Wai Yip plans to introduce ProCobot officially in early 2023, after the initial live production tests. “We will showcase the ProCobot solution in a practical way, i.e., a live production environment, to our customers in Singapore so that they can identify whether this is a viable solution to their machine tending needs. They can see for themselves how this simple solution, can be incorporated into their production floor and programmed by their existing machinist. I believe that ProCobot could be the starting point of transforming the machine shop towards a modern manufacturing environment.”
Wai Yip noticed the increasing trend of high-mixed low volume production requirements in the market today. “With the changing consumer patterns and shorter lifecycle for most products, five-axis technology will continue to be a very important part of our strategy,” he said.
The regional markets just opened, and Hurco being a regional player in SEA wants to use this opportunity to reconnect with its end users and existing customers thru a series of tradeshows. Wai Yip noted, “The tradeshows provide a good platform for us to reconnect with the regional markets and find out how end users’ expectations and demands have evolved after the pandemic. This will provide first-hand information to help shape our activities for 2023 so that we can continue to serve our customers and grow our installed base across the SEA region.”
Besides investments in industry tradeshows, Wai Yip is focused on expanding its distribution channel in key markets like Vietnam. “We have recently appointed a new distributor, Weldcom, who has strong presence throughout Vietnam. They have two key showroom and technical facilities in Binh Duong and Hanoi, plus several satellite offices. We trust that through an expanded distributor network and technical facilities, we will be able to reach out a wider base of end-users and share how our technology can assist them to increase their profitability.”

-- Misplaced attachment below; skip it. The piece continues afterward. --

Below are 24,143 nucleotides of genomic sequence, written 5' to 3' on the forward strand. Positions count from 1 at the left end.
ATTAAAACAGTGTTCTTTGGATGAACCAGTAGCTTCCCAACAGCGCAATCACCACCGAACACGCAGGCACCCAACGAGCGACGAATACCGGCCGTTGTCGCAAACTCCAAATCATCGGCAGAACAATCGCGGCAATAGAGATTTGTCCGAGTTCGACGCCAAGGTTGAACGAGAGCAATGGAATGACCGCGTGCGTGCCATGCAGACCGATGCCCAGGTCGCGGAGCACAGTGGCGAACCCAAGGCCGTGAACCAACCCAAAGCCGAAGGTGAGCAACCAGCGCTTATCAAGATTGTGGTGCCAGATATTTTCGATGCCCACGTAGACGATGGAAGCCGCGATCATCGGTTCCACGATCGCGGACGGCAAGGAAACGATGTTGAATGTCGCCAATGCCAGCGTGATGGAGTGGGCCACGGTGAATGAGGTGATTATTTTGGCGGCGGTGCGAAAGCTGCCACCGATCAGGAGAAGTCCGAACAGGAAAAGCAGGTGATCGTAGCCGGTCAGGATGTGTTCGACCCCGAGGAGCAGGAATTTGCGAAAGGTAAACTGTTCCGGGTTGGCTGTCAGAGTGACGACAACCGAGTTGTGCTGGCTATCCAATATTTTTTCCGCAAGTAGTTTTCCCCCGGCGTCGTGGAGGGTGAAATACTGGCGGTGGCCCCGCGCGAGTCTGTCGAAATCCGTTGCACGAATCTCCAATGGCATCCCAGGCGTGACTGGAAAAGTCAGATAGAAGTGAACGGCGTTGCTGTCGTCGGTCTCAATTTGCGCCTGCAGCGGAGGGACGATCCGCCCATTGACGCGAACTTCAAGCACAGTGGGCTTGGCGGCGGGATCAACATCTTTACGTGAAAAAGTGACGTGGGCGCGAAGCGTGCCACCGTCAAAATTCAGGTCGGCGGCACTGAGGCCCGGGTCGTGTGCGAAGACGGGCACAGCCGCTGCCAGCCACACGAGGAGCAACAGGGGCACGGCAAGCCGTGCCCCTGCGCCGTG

DEALING WITH CHANGES
With the current economic slowdown, Wai Yip regarded the SEA market as unpredictable in general. “There are many challenges being faced by the industry, including supply chain disruptions, inflationary pressures, labour crunch, and geopolitical uncertainties. These challenges will affect and shift the demand of end users in the market.”
“The strength of the US dollar versus regional SEA currencies has also further escalated the inflationary pressures. It will take some time for SEA currency to stabilise and buyers to gain confidence to invest. In the meantime, our key focus is to introduce automation solution to help our customers solve the labour crunch; and to simultaneously work with them to identify potential areas of improvement to stay competitive. Be it supporting test-cuts for their R&D projects for new products or improving the productivity within the machine shop,” he declared.
Wai Yip added, “We must stay close to the market so that we could continually tweak our plans and activities along the way to suit the emerging needs of various end users in different markets.”
Wai Yip perceived the current economic slowdown is temporarily more of a market reset after Covid. “I am confident that the market will pick up around mid-2023, so we must continually upgrade and position ourselves in a way where we are ready to ride the wave to recovery.”
“Vietnam is the fastest growing market for us. In terms of market relevance, it will probably be number one compared to other parts of SEA. There is still a lot of opportunities here with continual flow of FDIs and local machine shops upgrading and investing in new technology to serve the growing needs. So, we do see a continual growth in demand of machine tools for the Vietnamese market.”
In terms of the emerging demand, Wai Yip expressed, “We will see a substantial increase in the adoption of automation and smart manufacturing solutions by machine shops in Singapore in line with the Singapore government’s refreshed Industry Transformation Roadmap 2025 for the precision engineering (PE) industry. Companies are encouraged to upskill their workforce, adopt digital manufacturingplatforms, automate, and introduce advance manufacturing techniques in their business. To stay relevant, businesses will need to transform and set themselves right to compete against the global market. We are committed to drive our solutions to support our customer transformation needs.”